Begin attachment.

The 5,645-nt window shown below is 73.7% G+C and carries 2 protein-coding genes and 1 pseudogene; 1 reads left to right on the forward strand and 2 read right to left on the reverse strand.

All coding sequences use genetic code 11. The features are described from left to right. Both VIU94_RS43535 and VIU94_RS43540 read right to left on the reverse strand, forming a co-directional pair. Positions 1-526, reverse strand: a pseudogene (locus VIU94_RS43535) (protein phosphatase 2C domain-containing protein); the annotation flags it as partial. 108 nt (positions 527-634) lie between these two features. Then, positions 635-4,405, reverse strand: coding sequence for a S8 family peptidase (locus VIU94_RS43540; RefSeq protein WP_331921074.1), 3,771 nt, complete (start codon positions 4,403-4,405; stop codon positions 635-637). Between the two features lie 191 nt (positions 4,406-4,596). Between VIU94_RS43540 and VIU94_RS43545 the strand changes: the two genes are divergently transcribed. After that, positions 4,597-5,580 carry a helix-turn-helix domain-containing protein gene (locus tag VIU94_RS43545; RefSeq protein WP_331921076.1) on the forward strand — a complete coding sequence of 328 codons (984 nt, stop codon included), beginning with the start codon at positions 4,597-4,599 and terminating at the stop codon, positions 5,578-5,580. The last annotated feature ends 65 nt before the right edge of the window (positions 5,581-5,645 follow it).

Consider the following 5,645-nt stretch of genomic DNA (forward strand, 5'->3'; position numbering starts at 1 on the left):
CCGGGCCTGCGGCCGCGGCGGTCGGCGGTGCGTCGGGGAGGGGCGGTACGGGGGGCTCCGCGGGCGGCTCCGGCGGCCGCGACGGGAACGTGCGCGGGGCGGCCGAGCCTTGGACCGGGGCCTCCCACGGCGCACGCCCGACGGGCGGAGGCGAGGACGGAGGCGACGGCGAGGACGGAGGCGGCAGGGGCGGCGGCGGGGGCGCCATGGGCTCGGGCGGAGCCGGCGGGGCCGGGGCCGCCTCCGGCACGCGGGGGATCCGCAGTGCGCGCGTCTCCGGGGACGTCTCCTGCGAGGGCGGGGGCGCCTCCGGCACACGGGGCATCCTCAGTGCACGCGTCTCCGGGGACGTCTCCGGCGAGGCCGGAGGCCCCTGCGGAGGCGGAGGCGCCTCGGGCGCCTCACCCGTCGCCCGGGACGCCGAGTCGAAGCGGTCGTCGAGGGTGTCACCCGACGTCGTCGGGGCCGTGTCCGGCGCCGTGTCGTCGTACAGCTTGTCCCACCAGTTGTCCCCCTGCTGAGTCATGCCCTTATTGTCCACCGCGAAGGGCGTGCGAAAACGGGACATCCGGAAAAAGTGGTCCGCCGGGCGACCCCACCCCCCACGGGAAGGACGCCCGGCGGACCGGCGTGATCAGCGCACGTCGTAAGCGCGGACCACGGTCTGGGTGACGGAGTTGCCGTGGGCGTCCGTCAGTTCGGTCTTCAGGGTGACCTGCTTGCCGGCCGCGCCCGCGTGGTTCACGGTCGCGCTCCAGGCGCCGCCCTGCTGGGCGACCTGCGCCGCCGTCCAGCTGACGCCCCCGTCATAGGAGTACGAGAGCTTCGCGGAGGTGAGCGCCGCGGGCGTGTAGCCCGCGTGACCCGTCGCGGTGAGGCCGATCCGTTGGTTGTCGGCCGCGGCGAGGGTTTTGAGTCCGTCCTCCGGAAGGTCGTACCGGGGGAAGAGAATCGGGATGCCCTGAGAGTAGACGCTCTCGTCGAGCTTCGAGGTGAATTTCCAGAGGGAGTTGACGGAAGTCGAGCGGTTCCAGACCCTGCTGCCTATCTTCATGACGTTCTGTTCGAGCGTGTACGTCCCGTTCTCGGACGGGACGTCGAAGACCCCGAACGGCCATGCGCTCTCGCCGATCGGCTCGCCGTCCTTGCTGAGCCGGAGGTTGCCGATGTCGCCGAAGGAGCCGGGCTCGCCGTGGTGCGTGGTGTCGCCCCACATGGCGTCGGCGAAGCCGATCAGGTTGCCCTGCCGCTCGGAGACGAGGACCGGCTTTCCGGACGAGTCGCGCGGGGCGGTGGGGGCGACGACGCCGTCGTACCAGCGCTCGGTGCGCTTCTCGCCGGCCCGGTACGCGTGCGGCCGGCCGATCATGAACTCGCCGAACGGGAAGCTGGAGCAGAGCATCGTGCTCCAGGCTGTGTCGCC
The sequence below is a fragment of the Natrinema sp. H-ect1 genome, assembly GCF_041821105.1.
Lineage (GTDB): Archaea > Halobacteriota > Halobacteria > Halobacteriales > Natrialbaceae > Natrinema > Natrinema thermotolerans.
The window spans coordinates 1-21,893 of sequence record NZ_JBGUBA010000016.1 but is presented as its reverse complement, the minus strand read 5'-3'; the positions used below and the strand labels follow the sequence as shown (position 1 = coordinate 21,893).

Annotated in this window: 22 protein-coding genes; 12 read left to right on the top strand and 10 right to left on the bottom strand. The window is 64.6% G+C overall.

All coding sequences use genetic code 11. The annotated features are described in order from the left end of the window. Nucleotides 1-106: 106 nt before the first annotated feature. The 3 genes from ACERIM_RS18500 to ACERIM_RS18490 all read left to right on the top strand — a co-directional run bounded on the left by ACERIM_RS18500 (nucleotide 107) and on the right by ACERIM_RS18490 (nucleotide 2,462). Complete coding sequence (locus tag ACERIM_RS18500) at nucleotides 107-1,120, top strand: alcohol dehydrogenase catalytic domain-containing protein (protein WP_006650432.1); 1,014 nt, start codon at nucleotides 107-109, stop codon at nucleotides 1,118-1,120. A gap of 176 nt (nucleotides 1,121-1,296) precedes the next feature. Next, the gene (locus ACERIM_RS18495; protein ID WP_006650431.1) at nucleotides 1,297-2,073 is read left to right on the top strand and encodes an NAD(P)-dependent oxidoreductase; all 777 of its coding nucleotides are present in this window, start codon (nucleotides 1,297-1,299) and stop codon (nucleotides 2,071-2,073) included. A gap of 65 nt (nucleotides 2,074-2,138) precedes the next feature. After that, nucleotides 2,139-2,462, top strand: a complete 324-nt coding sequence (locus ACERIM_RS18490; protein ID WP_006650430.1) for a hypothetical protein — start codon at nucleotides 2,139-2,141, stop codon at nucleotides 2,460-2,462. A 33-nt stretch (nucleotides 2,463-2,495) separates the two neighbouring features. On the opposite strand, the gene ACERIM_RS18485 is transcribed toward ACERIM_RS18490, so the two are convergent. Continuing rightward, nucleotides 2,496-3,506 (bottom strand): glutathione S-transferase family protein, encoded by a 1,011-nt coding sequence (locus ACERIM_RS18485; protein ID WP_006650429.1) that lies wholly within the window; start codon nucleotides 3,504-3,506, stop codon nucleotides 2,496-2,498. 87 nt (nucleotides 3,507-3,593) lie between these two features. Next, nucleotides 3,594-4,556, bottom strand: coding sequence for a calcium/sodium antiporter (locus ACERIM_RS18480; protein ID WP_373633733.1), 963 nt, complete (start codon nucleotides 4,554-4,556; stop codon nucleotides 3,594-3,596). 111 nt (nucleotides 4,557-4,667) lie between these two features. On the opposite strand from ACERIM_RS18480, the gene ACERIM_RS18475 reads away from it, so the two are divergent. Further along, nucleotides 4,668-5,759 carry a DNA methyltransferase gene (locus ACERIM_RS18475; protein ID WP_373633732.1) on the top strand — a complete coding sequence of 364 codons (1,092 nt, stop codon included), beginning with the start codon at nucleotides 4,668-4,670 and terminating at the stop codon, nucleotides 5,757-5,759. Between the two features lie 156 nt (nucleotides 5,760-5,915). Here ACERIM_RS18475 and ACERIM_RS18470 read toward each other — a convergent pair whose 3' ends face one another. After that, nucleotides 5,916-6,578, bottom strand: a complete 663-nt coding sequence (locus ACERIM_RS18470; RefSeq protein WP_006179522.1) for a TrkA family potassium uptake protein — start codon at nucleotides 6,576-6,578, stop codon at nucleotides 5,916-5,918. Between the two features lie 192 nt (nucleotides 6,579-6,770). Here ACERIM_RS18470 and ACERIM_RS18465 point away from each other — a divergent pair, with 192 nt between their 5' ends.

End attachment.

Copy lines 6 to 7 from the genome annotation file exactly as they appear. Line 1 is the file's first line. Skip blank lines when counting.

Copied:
Lineage (GTDB): Archaea > Halobacteriota > Halobacteria > Halobacteriales > Natrialbaceae > Natrinema > Natrinema thermotolerans.
The window spans coordinates 1-21,893 of sequence record NZ_JBGUBA010000016.1 but is presented as its reverse complement, the minus strand read 5'-3'; the positions used below and the strand labels follow the sequence as shown (position 1 = coordinate 21,893).